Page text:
Communications in Mathematical Sciences

Volume 19 (2021)

Number 7

Optimal sample complexity of subgradient descent for amplitude flow via non-Lipschitz matrix concentration

Pages: 2035 – 2047

(Fast Communication)



Paul Hand (Department of Mathematics and College of Computer and Information Science, Northeastern University, Boston, Massachusetts, U.S.A.)

Oscar Leong (Department of Computational and Applied Mathematics, Rice University, Houston, Texas, U.S.A.)

Vladislav Voroninski (, Menlo Park, California, U.S.A.)


We consider the problem of recovering a real-valued $n$-dimensional signal from $m$ phaseless, linear measurements and analyze the amplitude-based non-smooth least squares objective. We establish local convergence of subgradient descent with optimal sample complexity based on the uniform concentration of a random, discontinuous matrix-valued operator arising from the objective’s gradient dynamics. While common techniques to establish uniform concentration of random functions exploit Lipschitz continuity, we prove that the discontinuous matrix-valued operator satisfies a uniform matrix concentration inequality when the measurement vectors are Gaussian as soon as $m=\Omega(n)$ with high probability. We then show that satisfaction of this inequality is sufficient for subgradient descent with proper initialization to converge linearly to the true solution up to the global sign ambiguity. As a consequence, this guarantees local convergence for Gaussian measurements at optimal sample complexity. The concentration methods in the present work have previously been used to establish recovery guarantees for a variety of inverse problems under generative neural network priors. This paper demonstrates the applicability of these techniques to more traditional inverse problems and serves as a pedagogical introduction to those results.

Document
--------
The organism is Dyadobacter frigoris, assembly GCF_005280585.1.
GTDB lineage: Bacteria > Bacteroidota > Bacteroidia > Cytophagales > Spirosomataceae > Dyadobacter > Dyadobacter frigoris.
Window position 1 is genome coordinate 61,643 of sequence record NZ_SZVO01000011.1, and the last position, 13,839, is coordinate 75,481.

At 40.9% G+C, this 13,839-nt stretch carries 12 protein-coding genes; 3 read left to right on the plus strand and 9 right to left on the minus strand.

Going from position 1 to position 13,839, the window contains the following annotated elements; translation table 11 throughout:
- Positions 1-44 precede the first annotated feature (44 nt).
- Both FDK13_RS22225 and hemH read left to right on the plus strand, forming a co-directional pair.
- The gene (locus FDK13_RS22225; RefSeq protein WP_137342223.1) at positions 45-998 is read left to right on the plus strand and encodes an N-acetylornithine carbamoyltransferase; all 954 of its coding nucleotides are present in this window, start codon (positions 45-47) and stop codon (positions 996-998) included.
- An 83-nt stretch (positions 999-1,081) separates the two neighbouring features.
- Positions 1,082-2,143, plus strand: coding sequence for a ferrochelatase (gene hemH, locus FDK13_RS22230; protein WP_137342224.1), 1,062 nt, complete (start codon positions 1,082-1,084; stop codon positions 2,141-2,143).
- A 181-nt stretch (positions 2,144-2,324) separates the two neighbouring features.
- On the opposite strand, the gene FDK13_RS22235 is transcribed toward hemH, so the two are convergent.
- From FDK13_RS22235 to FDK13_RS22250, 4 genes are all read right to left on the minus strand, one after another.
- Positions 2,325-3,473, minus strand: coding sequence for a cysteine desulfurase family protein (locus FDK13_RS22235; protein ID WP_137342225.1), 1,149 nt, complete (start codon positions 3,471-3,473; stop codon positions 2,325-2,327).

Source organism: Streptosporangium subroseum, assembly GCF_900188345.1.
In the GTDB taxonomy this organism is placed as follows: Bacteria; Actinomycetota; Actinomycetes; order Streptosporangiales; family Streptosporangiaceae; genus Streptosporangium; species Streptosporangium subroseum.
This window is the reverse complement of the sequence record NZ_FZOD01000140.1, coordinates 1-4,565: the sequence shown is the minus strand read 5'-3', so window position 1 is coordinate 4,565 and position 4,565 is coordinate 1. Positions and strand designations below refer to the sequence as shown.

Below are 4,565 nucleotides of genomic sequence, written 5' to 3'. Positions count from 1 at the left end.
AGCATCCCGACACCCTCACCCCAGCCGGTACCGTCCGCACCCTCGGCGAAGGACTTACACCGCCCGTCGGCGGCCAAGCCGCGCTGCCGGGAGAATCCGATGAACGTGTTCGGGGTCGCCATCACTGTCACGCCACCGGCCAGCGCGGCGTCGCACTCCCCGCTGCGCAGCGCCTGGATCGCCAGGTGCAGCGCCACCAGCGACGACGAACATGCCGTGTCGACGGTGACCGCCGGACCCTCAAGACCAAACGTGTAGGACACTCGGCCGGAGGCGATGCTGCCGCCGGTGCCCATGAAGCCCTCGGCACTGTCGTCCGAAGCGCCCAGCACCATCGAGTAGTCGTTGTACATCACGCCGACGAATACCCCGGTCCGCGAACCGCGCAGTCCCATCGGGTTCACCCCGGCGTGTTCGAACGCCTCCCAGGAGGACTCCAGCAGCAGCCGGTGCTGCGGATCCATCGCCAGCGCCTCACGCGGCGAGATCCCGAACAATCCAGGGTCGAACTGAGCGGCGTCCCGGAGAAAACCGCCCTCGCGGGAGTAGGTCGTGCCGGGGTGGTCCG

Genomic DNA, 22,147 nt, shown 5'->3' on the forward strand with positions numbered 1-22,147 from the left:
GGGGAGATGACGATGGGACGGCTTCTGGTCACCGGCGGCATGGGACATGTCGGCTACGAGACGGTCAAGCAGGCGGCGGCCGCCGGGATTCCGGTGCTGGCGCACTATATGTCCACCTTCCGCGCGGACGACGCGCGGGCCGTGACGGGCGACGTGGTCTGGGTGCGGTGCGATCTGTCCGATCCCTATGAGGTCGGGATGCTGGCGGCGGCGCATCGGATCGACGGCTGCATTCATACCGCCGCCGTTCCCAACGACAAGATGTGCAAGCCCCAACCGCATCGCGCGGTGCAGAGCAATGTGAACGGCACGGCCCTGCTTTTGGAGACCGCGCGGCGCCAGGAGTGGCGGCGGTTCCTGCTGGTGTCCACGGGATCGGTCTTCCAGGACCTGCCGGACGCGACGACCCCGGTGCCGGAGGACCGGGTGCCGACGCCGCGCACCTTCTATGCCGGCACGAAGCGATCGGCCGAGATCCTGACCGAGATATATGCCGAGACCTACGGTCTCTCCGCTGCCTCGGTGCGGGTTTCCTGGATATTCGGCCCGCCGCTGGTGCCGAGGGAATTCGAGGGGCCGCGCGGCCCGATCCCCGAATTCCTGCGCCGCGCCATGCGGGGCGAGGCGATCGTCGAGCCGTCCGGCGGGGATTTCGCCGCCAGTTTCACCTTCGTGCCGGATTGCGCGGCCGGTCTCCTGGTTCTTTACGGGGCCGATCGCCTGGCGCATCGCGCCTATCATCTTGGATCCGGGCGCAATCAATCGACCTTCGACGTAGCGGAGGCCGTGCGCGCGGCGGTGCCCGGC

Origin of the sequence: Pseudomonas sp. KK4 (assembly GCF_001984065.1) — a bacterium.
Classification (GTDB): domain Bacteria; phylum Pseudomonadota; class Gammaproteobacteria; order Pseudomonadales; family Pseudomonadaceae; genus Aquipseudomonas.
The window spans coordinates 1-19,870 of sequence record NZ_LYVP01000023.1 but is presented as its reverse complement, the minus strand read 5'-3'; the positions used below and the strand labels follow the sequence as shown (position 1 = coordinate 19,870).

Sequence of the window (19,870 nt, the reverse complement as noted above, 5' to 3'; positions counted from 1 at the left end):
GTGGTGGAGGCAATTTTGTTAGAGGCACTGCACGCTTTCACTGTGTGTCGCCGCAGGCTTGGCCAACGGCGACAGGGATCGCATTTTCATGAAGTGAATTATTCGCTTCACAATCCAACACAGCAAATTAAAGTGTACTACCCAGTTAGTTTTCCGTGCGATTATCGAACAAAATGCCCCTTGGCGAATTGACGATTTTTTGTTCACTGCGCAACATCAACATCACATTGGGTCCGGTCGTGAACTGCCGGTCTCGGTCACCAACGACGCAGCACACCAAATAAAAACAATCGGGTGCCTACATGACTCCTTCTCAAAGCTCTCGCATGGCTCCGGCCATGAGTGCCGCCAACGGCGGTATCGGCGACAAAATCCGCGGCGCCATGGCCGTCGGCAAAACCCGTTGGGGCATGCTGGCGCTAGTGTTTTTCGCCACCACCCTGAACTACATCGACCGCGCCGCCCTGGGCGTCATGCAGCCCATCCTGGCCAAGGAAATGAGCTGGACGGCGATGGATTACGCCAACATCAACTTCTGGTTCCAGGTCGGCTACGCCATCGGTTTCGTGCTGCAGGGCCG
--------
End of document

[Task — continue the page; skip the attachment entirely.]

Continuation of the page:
phase retrieval, subgradient descent, concentration inequality, non-convex optimization

2010 Mathematics Subject Classification

90C26, 94A12, 94A15

Paul Hand was supported by NSF Grant DMS-2022205 and NSF CAREER Grant DMS-1848087.

Oscar Leong acknowledges support of the NSF Graduate Research Fellowship under Grant No. DGE-1450681.

Received 1 November 2020

Accepted 18 May 2021

Published 7 September 2021